The basic need for a tight stability goal is driven by the assumption that fringing will in fact be typical in the DEIMOS CCD detectors. This seems reasonable since no fringe-free thinned CCD has as yet been demonstrated. However, developments in progress may succeed in creating a thinned yet fringeless CCD. If that could be accomplished, we might be able to loosen the stability requirement and simplify the proposed active Flexure Compensation (FC) System in Chapter 7.

However, it is also clear that having an intrinsically stable, low-flexure instrument will offer important broader advantages. The proposed FC system can only steer the image in x and y but cannot compensate for rotation of the image. That must be controlled by good structural design. Furthermore, even if fringing were eliminated, it still would be desirable to be able to place the image on the detector in a reliable and repeatable way. This is so because, unlike other astronomical spectrographs, DEIMOS will not have continuously variable grating tilt mechanisms. Each grating will have only three (or at most four) separate tilt positions, a simplification made possible by the extremely wide spectral coverage per exposure. Hence DEIMOS lends itself naturally to "discrete observing modes." If stability were high enough to permit long-lived calibrations for each of these modes (the Space Telescope model), then calibration overhead on a nightly basis would be much reduced and remote observing would also become much easier.

Thus, with or without FC, we place a high premium on achieving an extremely rigid spectrograph with the goal of getting as close as we can mechanically to the ultimate stability requirement of 0.1 px. To that end, we have chosen to simplify the design problem by placing the instrument on the Nasmyth platform, where its axis of rotation remains fixed (horizontal) with respect to gravity.

1.2.3 Large Detectors, Wide-Angle Cameras, and Long Slits

High resolution by itself gains little if limited to short stretches of spectrum. Wide spectral coverage at high resolution needs many pixels (large detector) and a camera with a wide acceptance angle. These considerations are based purely on single-object spectroscopy without reference to long slits. However, once in place, these goals also enable very long slit lengths. By optimizing conditions for single objects, we have automatically created the conditions for a powerful multi-slit spectrograph. We have further exploited this situation by adopting a double-beam layout with two identical sides, and hence twice the total slit length.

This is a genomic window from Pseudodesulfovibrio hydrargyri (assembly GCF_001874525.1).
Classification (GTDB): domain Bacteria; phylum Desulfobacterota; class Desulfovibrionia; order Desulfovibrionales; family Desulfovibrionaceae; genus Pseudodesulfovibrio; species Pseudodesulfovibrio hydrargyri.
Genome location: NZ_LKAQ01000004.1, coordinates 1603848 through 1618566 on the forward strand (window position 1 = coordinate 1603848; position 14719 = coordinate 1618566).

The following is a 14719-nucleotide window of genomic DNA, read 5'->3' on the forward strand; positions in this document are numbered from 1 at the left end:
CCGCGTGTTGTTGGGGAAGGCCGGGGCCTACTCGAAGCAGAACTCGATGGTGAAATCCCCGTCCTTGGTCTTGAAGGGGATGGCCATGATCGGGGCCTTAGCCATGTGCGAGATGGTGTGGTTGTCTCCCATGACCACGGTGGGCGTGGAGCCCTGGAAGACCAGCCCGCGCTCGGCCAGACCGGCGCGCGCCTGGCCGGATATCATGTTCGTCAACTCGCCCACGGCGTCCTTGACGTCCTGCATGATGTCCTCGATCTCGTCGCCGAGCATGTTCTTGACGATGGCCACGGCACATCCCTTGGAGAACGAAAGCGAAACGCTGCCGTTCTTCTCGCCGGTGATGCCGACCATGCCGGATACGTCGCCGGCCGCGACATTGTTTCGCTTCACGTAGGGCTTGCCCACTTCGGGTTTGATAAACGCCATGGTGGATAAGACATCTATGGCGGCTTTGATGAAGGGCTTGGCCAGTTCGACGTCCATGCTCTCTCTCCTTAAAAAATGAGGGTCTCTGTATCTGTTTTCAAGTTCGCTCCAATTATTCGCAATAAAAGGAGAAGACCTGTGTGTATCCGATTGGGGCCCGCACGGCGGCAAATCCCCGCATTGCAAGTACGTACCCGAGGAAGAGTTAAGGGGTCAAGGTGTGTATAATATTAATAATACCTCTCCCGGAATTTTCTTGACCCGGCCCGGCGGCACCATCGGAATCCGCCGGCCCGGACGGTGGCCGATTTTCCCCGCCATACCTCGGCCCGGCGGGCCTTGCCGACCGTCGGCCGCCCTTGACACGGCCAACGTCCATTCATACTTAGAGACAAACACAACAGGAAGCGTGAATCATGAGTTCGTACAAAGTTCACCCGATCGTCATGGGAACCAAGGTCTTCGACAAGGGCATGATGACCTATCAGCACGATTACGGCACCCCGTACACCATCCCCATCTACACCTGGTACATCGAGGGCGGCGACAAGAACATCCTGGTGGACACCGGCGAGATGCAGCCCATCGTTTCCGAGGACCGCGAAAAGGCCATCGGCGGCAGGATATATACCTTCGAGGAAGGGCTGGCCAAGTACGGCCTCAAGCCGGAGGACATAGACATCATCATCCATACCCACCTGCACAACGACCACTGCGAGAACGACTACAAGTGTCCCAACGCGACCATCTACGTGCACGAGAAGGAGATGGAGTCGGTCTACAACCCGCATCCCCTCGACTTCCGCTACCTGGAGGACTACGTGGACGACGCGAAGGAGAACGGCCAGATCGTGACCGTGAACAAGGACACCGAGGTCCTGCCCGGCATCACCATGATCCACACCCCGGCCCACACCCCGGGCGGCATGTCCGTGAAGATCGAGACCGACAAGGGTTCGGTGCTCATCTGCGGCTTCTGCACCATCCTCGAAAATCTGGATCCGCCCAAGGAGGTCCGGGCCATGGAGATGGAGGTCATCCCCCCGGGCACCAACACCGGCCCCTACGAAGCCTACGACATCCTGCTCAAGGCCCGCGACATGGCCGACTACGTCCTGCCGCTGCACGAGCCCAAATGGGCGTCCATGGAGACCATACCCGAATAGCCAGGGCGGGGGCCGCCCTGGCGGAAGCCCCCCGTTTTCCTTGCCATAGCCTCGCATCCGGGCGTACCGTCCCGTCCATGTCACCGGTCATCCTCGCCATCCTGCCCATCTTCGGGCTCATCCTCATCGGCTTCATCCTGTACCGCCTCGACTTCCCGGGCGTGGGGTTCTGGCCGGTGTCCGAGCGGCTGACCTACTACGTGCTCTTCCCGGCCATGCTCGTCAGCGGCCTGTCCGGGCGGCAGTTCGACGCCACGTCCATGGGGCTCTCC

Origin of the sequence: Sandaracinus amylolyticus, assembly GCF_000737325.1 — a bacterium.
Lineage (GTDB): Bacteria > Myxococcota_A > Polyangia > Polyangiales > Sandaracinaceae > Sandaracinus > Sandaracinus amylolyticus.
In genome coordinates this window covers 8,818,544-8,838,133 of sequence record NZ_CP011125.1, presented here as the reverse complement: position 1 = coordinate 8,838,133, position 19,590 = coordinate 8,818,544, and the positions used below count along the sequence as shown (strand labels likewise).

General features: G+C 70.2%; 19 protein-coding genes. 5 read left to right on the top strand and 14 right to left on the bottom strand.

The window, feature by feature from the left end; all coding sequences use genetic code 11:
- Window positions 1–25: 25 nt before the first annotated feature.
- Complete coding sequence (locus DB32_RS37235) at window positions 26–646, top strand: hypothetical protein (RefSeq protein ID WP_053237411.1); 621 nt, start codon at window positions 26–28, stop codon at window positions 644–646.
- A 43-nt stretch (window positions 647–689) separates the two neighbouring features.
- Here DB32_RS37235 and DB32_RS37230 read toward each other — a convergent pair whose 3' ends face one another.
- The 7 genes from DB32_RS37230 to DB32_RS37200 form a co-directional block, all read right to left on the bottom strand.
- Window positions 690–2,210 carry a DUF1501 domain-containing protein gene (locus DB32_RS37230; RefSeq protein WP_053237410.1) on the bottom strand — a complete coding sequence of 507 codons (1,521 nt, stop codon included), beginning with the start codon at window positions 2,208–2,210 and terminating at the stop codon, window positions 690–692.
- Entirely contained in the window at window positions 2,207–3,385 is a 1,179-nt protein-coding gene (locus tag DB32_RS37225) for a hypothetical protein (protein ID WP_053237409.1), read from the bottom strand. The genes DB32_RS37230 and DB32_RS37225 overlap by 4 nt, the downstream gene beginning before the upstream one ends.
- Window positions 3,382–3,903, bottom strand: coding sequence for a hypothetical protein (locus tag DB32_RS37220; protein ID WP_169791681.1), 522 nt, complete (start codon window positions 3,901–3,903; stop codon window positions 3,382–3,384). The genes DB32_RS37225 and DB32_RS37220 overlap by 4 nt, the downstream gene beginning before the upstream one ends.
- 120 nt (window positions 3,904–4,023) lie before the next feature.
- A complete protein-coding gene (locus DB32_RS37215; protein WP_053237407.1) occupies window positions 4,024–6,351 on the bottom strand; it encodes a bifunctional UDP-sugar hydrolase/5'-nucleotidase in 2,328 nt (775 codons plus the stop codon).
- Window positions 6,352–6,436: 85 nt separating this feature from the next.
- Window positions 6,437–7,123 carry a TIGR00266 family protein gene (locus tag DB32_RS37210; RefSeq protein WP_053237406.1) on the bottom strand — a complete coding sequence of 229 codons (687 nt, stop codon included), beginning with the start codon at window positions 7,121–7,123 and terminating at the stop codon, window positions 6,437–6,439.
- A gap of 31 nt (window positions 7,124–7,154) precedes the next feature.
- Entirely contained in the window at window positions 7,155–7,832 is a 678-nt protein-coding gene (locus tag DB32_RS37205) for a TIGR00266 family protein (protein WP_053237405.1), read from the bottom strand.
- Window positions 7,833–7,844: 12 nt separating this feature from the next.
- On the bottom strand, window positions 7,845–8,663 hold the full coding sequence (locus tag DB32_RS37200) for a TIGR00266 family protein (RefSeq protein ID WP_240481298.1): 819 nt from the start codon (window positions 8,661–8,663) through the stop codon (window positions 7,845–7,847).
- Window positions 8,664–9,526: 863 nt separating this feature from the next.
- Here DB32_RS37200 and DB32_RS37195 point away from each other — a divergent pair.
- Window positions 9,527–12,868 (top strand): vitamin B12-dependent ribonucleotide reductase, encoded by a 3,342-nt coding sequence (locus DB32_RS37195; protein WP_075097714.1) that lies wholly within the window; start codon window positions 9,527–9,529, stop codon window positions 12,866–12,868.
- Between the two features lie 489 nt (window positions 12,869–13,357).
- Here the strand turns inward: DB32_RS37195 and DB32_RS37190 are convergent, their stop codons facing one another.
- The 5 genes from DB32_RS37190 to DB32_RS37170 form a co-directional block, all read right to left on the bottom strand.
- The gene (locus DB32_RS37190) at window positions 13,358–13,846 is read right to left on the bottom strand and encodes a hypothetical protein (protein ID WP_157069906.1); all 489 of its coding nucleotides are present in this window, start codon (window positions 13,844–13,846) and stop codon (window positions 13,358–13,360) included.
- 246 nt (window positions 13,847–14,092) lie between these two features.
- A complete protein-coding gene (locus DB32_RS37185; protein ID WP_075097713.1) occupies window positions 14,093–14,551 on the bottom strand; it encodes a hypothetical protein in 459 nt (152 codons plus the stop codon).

1.2.4 High Overall Observing Efficiency

As stated, we seek to minimize instrument calibration time and overhead. Further efficiencies include rapid object acquisition, good guiding, and fast centering of multi-slit masks. An automated acquisition plan for finding objects and centering them on the slit masks has been developed. A novel TV-reticle design will eliminate flexure between the TV and the focal plane to ensure good offset guiding. Other proposed conveniences include continuous monitoring of telescope focus and aberrations, rapid changeover between spectrograph configurations, procedures to monitor optical alignment and throughput, and algorithms to quickly set up and focus the spectrograph.

High efficiency also requires high photon throughput and sensitive detectors. The baseline detectors consist of thinned chips for high QE; they will also be anti-reflection coated to increase QE further. All-silvered optics increase the throughput by 30% over aluminum. We have searched extensively for the most transparent camera glasses that meet our optical needs. A final requirement is good optical coatings, which are important since we have two extra surfaces in the design (a window), plus a multi-element camera. Strategies to address these issues are described in the following chapters.

1.2.5 Flexibility, Cleanliness, and Ease of Maintenance